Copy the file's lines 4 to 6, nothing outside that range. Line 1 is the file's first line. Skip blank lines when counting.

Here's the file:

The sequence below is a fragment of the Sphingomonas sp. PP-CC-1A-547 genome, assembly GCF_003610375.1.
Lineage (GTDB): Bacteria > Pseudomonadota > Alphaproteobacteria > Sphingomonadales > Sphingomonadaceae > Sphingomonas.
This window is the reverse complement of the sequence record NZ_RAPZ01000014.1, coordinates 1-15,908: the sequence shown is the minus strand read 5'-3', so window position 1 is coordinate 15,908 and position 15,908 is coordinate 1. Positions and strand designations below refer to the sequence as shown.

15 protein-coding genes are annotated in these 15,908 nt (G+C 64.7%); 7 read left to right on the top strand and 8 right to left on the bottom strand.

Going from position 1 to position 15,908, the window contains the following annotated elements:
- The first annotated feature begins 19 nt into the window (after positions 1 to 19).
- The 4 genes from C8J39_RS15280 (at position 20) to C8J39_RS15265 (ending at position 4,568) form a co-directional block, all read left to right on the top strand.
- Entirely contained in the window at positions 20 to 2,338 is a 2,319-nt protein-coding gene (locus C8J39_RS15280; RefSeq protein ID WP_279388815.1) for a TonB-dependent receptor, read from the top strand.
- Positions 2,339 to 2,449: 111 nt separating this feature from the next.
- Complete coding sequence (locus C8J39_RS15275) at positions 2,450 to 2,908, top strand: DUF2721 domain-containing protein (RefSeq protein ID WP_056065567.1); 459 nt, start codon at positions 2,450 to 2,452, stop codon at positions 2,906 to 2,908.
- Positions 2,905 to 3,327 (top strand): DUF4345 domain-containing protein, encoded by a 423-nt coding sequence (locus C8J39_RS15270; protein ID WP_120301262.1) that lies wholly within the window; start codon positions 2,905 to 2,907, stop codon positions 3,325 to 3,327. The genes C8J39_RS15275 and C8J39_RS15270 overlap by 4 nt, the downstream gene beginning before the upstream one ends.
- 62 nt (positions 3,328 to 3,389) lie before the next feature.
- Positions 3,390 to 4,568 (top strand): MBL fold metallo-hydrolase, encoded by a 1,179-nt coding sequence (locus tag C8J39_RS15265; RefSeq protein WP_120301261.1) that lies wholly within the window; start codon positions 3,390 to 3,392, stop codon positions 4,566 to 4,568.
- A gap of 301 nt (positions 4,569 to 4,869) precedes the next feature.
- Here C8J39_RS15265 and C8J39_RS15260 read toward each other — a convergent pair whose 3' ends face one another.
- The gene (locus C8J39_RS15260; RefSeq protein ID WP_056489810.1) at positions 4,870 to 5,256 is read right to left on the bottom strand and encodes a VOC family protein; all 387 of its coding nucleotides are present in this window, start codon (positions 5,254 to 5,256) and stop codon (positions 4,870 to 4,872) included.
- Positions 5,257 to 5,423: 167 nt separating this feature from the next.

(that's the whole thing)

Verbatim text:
15 protein-coding genes are annotated in these 15,908 nt (G+C 64.7%); 7 read left to right on the top strand and 8 right to left on the bottom strand.

Going from position 1 to position 15,908, the window contains the following annotated elements:
- The first annotated feature begins 19 nt into the window (after positions 1 to 19).